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Where Do You Publish New Patterns?

  1. Feb 15, 2006 #1
    Suppose you discover a pattern involving prime numbers, or some other pattern in numbers that may be important to some mathematicians, but the pattern is so simple and straight forward that it does not really rate a whole paper to be written about it. Where do you submit simple patterns for publication? That is, if you discover a pattern in mathematics, how do you, formally, go about puting it out there?


  2. jcsd
  3. Feb 15, 2006 #2


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    If it is simple and straight forward... I have a feeling it's already been discovered. Have you looked at various publications in the field to make sure it hasn't already been discovered?
  4. Feb 16, 2006 #3
    Well, if you're talking about patterns of primes or integers...

    You may want to have a look at http://www.research.att.com/~njas/sequences/ [Broken]


    http://www.research.att.com/~njas/sequences/Submit.html [Broken]
    Last edited by a moderator: May 2, 2017
  5. Feb 18, 2006 #4
    Thanks for the reference and input!

    Best Regards,

  6. Feb 18, 2006 #5


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    Dearly Missed

    A revolutionary paper in maths can be as short as they come.
    Be sure it actually is new and interesting, though.
  7. Feb 18, 2006 #6

    Edwin, I am calling your bluff!
    'New Patterns' are posted right here!
    I am not hitting credibility, merely a form of dis-belief...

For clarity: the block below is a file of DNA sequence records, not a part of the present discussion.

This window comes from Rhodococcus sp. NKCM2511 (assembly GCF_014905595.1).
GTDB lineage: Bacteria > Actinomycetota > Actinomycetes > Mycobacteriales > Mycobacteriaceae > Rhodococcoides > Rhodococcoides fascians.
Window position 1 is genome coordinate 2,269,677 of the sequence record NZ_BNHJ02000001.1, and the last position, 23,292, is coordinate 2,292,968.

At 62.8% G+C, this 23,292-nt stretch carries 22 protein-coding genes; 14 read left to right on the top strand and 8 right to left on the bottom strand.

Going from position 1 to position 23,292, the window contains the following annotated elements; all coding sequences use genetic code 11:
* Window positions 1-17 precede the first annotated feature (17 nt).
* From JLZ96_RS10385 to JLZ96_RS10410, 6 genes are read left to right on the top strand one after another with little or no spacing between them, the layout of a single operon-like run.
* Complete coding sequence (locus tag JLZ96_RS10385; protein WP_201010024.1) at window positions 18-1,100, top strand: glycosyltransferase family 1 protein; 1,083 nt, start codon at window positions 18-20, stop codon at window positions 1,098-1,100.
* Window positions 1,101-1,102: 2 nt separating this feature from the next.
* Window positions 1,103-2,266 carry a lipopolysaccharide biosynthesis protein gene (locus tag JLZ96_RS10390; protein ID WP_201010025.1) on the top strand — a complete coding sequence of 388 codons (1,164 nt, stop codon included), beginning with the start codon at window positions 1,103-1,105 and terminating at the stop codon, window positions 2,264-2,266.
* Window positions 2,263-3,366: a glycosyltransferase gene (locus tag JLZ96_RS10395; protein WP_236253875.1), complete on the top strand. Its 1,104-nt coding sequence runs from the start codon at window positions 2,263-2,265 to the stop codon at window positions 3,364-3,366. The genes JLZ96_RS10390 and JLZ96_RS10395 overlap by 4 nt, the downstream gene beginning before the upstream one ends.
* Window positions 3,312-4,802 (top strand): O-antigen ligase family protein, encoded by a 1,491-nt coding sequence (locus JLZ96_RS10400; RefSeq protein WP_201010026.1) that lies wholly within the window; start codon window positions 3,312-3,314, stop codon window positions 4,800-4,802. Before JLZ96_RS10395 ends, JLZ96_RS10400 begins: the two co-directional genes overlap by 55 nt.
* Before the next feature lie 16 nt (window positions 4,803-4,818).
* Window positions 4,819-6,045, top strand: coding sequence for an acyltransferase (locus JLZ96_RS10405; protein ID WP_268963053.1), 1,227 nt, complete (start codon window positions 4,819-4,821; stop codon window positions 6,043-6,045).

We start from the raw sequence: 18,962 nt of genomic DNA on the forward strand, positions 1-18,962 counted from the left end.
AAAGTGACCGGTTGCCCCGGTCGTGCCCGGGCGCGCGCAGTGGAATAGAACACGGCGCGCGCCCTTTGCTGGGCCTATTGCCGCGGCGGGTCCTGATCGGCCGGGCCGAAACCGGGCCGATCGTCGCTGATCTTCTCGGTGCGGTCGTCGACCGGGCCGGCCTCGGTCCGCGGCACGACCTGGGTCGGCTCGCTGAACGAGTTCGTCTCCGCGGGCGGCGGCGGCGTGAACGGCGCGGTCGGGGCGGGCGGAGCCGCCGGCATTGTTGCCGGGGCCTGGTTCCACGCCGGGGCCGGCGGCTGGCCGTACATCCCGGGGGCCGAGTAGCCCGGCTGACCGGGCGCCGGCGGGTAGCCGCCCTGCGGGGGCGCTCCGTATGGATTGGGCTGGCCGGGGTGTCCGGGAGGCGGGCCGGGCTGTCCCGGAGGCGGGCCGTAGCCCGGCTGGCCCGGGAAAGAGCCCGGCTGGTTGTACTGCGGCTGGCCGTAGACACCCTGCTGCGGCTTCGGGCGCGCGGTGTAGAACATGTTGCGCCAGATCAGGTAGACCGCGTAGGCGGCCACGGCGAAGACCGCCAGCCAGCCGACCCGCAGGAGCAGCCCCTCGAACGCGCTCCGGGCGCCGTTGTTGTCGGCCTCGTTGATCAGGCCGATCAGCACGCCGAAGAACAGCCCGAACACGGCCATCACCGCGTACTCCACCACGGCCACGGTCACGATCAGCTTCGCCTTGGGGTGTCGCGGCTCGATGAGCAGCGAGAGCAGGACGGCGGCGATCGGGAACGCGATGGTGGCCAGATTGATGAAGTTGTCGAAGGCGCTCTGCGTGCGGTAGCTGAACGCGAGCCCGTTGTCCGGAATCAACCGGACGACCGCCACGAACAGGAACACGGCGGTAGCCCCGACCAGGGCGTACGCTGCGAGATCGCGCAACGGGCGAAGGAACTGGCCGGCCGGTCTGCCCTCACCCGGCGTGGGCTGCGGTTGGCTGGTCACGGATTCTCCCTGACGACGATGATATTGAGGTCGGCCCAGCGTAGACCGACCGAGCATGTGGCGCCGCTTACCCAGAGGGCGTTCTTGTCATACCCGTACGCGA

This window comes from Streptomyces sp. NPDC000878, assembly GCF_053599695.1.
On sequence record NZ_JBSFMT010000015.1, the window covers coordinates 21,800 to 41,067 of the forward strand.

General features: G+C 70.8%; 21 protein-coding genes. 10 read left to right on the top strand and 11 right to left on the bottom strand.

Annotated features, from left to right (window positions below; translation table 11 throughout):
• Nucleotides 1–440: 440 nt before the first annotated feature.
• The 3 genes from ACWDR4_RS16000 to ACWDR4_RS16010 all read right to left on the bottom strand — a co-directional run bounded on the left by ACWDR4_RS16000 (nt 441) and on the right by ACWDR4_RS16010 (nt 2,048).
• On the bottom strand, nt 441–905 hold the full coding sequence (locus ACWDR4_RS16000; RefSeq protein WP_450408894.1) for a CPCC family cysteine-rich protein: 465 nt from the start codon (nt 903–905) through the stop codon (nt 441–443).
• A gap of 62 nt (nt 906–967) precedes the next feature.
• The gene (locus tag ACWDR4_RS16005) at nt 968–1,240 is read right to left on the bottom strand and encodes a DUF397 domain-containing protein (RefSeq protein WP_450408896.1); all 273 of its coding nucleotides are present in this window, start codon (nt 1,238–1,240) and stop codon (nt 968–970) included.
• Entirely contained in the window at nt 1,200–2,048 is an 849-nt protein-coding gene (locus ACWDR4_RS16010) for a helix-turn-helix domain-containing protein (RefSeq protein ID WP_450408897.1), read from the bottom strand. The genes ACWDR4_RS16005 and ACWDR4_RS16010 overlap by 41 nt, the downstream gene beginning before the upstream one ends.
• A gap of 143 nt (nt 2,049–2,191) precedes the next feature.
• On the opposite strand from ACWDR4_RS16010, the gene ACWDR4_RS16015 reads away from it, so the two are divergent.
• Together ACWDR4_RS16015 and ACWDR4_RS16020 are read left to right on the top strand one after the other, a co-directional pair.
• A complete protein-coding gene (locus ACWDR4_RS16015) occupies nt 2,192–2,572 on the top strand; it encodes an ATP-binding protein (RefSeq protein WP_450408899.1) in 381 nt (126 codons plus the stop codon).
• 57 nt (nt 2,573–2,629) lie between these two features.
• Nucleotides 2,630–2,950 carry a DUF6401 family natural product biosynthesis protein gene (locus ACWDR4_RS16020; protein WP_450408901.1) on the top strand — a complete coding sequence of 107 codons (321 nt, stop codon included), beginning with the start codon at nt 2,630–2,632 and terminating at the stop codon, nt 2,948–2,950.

8. Feb 25, 2006 #7
    Your right!

    I placed the new pattern here last year!

    Best Regards,

  9. Feb 25, 2006 #8
    So...what's the pattern?
  10. Feb 26, 2006 #9
  11. Feb 26, 2006 #10
    I suspect you're going to need to prove your pattern formally before it will be taken very seriously. At least show that it is true for arbitrarilly large values of n using a computer. Going up to n=9 is not going to cut it.
  12. Feb 26, 2006 #11

    That's the pattern.

    I ran the pattern past the math department at my college, and one of the professors was able to prove, atleast informally, that all products of any two even numbers, and all products of any two odd numbers are contained in the pattern, if I remember correctly. He showed that the products of one even number and one odd number are excluded from the pattern. I'll have to ask him for the formal proof, if he constructed one.

    If I remember correctly, I think he used the following algebraic identity

    a*b = [(a+b)/2]^2-[(a-b)/2]^2

    = (a^2+2a*b+b^2)/4 - (a^2-2*a*b+b^2)/4

    4*a*b/4 = a*b

    in a quick informal proof that all products of any two even numbers, and products of any two odd numbers are contained in the pattern.

    Best Regards,

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